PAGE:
Energy efficient office buildings

economical for him to realise the “efficient office building” At a low energy price increase of 2 % p.a. the savings amount to 210.000 €. If the price...

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Energy efficient office buildings Dipl.-Ing. Jens Knissel,

Institut Wohnen und Umwelt; Annastraße 15; 64285 Darmstadt Germany; Tel.: ++49 6151/2904-78 ; Fax.: ++49 6151/2904-97; e-mail: [email protected] SUMMARY The primary energy consumption of a new office building can be lowered by 70 % just by using the energy saving measures available at the market today. This is the result of a theoretical investigation carried out at the Institut Wohnen und Umwelt (IWU) at Darmstadt, Germany. But not only the environment benefits of an energy “efficient office building”. An economic assessment shows that high efficient standard is even profitable. So the “efficient office building” meets both ends: the requirements of the environment an the economic interests of the investors. TARGET AND PROCEDURE The possibility to reduce the heating demand of dwellings by more than 80 % was shown in the year 1991 with the construction of the first passive house in Central Europe [Feist 1996], [Feist, Werner 1994]. Up to now more than 1000 passive houses were realised with success.

Figure 1: Outline of the examined building In the investigation introduced here [Knissel 1999] the question was examined, whether such an efficiency increase can be realised in office and administrative buildings as well. So the energy consumption of an example building (Figure 1) was calculated for five different energetic standards. Two of the five variants are shown in the following. 1. Standard office building: The insulation corresponds to the minimum requirements of the thermal protection ordinance (Wärmeschutzverordnung) 1995. Measures to the efficient current use aren't taken up. 2. Efficient office building: It shows the best efficiency standards available at the market today.

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The “efficient office building” differs from the “standard office building” in the following points: • Very high insulation standard of the building cover • Very low electricity consumption of the equipment and lighting • No active cooling, humidification and dissecation • Heat and humidity recovery and an earth tube exchanger. The energy consumption of the variants are calculated by dynamic building simulations with the program “TAS”. For the simulations the weather data of the test reference year No. 6 (Frankfurt am Main) are used as climate condition. Primary energy factor kWhPrim/kWhEnd Table 1:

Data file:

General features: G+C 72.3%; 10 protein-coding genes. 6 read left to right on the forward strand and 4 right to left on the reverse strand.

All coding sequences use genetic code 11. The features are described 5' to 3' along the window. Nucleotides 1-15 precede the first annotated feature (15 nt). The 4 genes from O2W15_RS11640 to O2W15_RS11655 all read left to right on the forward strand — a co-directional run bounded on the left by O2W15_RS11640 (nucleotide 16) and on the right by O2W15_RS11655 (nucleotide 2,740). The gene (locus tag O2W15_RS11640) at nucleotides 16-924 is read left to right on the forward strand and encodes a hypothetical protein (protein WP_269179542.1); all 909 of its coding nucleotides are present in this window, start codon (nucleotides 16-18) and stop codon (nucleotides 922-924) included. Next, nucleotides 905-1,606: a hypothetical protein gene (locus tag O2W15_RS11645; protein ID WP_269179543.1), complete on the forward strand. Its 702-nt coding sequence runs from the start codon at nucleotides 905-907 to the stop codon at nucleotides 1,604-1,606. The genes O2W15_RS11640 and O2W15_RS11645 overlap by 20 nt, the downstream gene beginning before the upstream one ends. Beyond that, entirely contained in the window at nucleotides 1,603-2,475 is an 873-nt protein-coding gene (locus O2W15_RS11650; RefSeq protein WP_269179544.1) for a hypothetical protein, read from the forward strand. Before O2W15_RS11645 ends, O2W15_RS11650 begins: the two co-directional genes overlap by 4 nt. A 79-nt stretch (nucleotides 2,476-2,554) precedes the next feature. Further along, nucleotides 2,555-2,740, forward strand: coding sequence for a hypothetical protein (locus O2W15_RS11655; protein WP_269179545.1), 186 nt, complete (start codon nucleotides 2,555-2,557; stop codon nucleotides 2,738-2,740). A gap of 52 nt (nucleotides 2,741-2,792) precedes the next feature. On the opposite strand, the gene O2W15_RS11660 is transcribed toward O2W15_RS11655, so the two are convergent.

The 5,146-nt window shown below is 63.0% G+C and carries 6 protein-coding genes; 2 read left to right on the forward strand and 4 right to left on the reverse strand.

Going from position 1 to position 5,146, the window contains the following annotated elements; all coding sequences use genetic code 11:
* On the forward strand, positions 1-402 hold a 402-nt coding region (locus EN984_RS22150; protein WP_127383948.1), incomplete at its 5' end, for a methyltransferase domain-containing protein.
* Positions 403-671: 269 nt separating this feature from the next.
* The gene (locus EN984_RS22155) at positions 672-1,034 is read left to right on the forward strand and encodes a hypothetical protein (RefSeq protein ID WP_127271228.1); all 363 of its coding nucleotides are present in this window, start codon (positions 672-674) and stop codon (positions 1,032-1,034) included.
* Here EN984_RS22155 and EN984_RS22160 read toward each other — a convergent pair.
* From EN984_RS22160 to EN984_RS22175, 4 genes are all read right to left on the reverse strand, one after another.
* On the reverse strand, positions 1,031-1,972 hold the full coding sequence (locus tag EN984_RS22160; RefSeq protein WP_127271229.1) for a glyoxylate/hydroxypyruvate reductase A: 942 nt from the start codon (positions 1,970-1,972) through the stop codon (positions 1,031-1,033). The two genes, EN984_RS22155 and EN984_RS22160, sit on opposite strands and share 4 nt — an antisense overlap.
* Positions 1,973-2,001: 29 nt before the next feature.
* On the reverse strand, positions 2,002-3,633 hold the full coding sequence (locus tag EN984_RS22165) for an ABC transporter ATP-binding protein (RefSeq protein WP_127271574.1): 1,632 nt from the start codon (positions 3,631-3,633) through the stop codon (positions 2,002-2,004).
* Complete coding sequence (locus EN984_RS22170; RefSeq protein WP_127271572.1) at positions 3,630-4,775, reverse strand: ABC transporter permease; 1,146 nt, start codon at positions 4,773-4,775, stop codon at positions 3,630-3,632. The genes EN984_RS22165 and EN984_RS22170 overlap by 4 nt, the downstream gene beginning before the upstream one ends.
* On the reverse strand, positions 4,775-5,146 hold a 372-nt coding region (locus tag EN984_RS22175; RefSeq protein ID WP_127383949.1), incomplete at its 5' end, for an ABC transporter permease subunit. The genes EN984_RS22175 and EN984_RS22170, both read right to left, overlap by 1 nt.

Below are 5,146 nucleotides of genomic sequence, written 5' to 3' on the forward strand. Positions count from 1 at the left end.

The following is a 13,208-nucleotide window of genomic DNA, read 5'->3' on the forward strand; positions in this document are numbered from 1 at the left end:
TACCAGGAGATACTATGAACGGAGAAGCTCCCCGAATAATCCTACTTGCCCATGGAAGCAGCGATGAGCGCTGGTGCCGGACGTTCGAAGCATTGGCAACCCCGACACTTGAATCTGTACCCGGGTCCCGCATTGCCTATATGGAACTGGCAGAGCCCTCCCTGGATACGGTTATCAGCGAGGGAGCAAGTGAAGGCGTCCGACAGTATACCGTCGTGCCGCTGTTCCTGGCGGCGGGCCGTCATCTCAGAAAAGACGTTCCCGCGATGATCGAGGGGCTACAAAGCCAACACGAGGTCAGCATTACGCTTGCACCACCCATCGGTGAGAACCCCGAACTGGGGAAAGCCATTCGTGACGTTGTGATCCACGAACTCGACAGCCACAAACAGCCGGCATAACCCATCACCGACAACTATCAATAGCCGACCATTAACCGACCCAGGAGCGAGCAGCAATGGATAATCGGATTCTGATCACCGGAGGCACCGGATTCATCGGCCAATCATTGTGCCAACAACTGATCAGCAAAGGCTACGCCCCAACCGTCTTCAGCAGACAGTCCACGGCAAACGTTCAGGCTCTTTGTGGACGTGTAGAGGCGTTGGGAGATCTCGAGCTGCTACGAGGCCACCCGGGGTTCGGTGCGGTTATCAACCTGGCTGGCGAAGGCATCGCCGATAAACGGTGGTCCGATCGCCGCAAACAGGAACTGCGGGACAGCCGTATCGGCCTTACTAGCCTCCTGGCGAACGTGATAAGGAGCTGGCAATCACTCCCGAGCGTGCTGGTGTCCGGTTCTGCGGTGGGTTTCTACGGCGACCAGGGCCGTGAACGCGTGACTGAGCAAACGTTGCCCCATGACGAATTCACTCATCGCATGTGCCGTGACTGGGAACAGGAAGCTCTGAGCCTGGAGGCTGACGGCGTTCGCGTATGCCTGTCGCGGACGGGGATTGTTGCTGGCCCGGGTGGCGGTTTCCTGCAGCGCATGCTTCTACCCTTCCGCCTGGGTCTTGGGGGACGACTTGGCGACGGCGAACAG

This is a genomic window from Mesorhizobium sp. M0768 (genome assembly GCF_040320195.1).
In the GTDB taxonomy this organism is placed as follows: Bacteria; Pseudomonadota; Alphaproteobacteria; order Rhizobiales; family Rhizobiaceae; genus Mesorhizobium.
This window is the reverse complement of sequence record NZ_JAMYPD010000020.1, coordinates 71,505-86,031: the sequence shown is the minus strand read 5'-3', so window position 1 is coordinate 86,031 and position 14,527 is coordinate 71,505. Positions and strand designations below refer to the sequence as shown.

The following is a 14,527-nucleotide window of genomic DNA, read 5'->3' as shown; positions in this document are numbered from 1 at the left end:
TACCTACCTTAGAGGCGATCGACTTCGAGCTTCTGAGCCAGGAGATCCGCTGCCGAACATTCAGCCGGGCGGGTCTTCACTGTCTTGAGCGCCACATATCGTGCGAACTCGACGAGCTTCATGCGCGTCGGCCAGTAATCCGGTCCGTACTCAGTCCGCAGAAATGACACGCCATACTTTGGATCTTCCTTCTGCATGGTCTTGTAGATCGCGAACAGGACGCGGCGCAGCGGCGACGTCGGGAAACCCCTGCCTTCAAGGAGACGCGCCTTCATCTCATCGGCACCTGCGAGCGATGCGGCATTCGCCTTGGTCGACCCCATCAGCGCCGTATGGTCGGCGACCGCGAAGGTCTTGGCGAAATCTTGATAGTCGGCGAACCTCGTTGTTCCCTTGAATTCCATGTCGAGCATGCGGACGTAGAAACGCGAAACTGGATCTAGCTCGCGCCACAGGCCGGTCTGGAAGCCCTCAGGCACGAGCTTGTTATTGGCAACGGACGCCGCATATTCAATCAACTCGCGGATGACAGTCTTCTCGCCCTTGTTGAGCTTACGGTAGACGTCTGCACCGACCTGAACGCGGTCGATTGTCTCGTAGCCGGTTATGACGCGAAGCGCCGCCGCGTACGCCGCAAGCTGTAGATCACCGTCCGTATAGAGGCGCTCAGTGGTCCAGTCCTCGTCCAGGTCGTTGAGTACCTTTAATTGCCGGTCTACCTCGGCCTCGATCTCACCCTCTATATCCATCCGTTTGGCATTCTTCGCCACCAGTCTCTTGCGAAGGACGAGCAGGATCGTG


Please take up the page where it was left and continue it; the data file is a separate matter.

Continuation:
Gas

electricity (mix)

1,07

2,97

Primary energy factors by [Gemis 3.01]

For the energetic assessment of the building both, fuel and electricity consumption, must be taken into account. This can be done by calculating the primary energy consumption. Therefore the gas and electricity consumption is multiplied with primary energy factors (Table 1). These factors were calculated by using the program Gemis (3.01).

The primary energy index is calculated by dividing the primary energy consumption by the gross base of the building. The energy index of a building consists of various single positions. To reflect the consumption structure, the single positions are divided according to the recommendations of the Swiss engineer and architects organization SIA 380/4. PRIMARY ENERGY SAVING For the two variants the annual primary energy requirement is calculated by using dynamic thermal simulations. The whole primary energy value of the building as well as the division on the different positions is shown in Figure 2. By the increase of the energetic efficiency the primary energy requirement of the examined example building can be lowered from 235 kWh/(m² a) to 67 kWh/(m² a). This corresponds to a reduction of about 70 %. In the following it is briefly outlined how the savings are reached. The text concentrates on the important positions. A detailed description is found in [Knissel 1999]. Heating The primary energy consumption for heating of the efficient office building is only 18 kWh/(m² a). Such a low value is reached by • Insulation thickness between 30 cm to 40 cm • Triple thermal protection glazing together with high-insulated window frames • a ventilation plant with efficient heat recovery and an earth tube heat exchanger.

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Primary energy index kWh/(m²gba)

300

total 235 kWh/(m²gba)

250 air conditioning 200

22 9

ventilation office equipment

27

lighting

82

150

100

various technics

total 67 kWh/(m²gba)

21 6

hot water 50

2

9

4

10

heating

68

18 6 18

0 standard office building

efficient office building

Figure 2: Primary energy index for the “standard” and the “efficient office building” The positions “hot water”, “various technics” and “ventilation” are not discussed Lighting About 50 % of the total primary energy savings appear at position “lighting”. This is realised by • high-efficient fluorescent lamps • A lighting control, which switched off when exceeding the norm lighting intensity. • dividing the room in zones with different lighting intensity [Hofmann 1998]. A base illumination of 220 Lux is reached by the ceiling-lamps. At the workspace 500 Lux are gained by a desk lamp. Office equipment By the use of the efficient equipment the primary energy consumption can be lowered from 27 kWh/(m ²gb a) to 4 kWh/(m ²gb a). In the “efficient office building” the following equipment is used: • Notebooks as computer • Photocopier, printer and fax with an electricity consumption of 75 % of the GED limiting values of 1998. [GED 1998]. Explanation: The community energy label Germany "GED" marks out a list of office products every year, which fulfil certain efficiency standards. Air conditioning system A primary energy consumption of 23 kWh/(m²gb a) is required in the “standard office building” for humidification and dissecation as well as for the active cooling. In the “efficient office building” these functions can be renounced since the space comfort stays in the desired